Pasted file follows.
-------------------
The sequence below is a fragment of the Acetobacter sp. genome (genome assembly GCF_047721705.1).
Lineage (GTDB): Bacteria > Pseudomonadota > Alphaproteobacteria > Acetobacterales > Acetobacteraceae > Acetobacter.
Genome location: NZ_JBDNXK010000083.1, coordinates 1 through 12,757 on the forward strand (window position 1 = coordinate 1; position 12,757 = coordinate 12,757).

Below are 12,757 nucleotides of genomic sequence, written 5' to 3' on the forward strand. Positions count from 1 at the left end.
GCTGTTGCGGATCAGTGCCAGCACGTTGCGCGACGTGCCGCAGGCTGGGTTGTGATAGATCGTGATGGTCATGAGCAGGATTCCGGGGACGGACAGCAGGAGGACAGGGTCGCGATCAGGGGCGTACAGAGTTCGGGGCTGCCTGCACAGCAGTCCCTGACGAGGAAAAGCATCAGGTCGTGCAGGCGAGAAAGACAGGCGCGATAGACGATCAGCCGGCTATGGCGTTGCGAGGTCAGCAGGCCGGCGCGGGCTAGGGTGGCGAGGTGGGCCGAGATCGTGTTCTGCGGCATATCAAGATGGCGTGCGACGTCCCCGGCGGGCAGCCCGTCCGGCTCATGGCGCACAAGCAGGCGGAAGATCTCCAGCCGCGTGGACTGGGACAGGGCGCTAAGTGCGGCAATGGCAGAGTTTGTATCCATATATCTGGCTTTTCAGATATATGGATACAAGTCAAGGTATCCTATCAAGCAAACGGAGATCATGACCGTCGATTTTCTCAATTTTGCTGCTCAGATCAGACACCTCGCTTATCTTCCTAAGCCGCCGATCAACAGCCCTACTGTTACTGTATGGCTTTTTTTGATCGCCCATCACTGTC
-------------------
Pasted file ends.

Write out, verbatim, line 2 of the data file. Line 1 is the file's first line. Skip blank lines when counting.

Lineage (GTDB): Bacteria > Pseudomonadota > Alphaproteobacteria > Acetobacterales > Acetobacteraceae > Acetobacter.